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Bus

Local buses reach every corner of major cities, but if you don’t read Hebrew it can be a challenge to figure out the bus routes – just ask locals or any passing bus driver.

Almost every town, village and kibbutz has bus service at least a few times a day – except, that is, from mid-afternoon on Friday until Saturday in the late afternoon or evening, when the vast majority of intercity lines don’t run at all (exceptions include services to Eilat and Majdal Shams).

Tickets are sold at bus station ticket windows and by bus drivers; exact change is not needed. Return tickets, available on a few lines (eg to Eilat), cost 15% less than two one-way tickets.

Most discounts are available only if you have a rechargeable Rav-Kav smartcard, which comes in two versions: personalised (ishi), which has your picture on it and requires filling out an application; and anonymous (anonimi), which is sold at stations (5NIS) and by drivers (10NIS) and is transferable but qualifies you for only limited discounts. The good news is that both get you 20% off all fares; the bad news is that at present, you need a separate Rav-Kav account for each bus company (a single card can hold up to eight accounts).

Israel no longer has a bus duopoly (the Egged and Dan cooperatives used to divide the country between them). Rather, there are now about 20 companies, including Egged and Dan, that compete for routes in Ministry of Transport tenders. The Public Transportation Info Center (www.bus.co.il), a snap to use once you figure it out, provides details in English on all bus companies’ routes, times and prices. Smartphone apps for Android and iPhones can be downloaded from the website. To get information via SMS (text message), send a question (in Hebrew) beginning with the word otobus to 4949.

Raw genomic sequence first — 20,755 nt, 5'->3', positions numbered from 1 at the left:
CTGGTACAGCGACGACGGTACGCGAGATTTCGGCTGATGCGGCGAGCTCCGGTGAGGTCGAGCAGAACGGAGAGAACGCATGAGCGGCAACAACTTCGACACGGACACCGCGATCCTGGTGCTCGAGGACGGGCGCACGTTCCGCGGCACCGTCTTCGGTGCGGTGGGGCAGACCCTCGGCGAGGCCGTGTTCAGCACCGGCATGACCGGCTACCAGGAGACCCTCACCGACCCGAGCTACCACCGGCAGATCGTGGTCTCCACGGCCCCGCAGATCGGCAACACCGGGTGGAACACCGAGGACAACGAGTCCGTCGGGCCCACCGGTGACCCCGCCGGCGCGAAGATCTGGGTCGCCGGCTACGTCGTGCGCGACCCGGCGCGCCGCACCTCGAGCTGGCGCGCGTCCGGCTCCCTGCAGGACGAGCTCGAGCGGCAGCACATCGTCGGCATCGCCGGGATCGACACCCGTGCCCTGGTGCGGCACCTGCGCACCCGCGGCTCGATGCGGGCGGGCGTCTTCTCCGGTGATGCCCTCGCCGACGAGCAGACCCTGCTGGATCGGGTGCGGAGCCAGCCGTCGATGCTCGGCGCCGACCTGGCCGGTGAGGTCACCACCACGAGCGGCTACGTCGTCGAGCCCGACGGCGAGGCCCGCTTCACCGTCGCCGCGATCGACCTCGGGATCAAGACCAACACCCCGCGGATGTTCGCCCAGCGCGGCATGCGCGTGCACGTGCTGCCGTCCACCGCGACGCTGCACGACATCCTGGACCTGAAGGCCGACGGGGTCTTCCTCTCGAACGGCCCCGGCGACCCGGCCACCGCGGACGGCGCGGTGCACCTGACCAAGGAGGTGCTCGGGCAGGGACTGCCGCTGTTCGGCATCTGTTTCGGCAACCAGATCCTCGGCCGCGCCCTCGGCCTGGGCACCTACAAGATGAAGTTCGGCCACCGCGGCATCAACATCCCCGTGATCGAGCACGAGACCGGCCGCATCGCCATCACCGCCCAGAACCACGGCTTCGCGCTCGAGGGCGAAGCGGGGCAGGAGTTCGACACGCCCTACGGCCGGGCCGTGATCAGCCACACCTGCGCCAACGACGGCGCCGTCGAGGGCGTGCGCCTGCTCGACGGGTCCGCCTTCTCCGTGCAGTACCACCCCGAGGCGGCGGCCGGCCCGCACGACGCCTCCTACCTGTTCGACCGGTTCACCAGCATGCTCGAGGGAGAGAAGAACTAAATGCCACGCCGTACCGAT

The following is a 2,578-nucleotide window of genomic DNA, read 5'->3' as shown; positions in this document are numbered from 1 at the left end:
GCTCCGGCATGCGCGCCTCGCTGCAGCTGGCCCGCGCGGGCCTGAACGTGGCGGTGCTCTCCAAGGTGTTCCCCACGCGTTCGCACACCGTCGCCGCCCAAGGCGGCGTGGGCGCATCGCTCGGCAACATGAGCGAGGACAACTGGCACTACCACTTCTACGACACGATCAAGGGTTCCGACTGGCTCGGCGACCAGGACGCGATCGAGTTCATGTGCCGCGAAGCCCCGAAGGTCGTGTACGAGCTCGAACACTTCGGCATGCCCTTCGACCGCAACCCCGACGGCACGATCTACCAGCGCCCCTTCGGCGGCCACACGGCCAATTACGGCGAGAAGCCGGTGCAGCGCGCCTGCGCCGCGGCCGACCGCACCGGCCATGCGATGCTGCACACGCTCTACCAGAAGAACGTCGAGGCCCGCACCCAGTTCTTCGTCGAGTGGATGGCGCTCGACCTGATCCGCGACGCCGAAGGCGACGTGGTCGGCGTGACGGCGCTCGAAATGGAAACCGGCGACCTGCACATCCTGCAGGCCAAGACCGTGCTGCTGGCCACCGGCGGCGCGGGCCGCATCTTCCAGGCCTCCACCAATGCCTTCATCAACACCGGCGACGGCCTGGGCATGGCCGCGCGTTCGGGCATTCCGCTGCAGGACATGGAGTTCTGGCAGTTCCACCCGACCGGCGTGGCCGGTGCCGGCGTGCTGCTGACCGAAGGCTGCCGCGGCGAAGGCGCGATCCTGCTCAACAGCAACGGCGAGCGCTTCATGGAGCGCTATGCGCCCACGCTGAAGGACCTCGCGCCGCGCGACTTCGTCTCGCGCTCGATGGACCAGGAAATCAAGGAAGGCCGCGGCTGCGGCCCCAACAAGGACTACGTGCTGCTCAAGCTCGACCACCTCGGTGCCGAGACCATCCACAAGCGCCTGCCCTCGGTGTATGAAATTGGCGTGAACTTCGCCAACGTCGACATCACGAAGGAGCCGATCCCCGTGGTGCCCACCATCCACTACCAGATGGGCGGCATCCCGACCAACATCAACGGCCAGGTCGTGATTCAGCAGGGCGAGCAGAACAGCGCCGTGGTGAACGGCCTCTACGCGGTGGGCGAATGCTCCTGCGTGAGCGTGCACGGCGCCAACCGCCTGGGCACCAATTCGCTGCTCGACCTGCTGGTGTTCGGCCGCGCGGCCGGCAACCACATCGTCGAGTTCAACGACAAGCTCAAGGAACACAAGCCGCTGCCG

Bus companies you’re likely to run across:

The only bus tickets that need to be (or can be) ordered in advance are Egged tickets to/from Eilat, which can be reserved up to 14 days ahead via www.egged.co.il, by smartphone app or by phone (dial 2800 or 03-694 8888). Note: the system may only accept Israeli credit cards; PayPal may also be an option.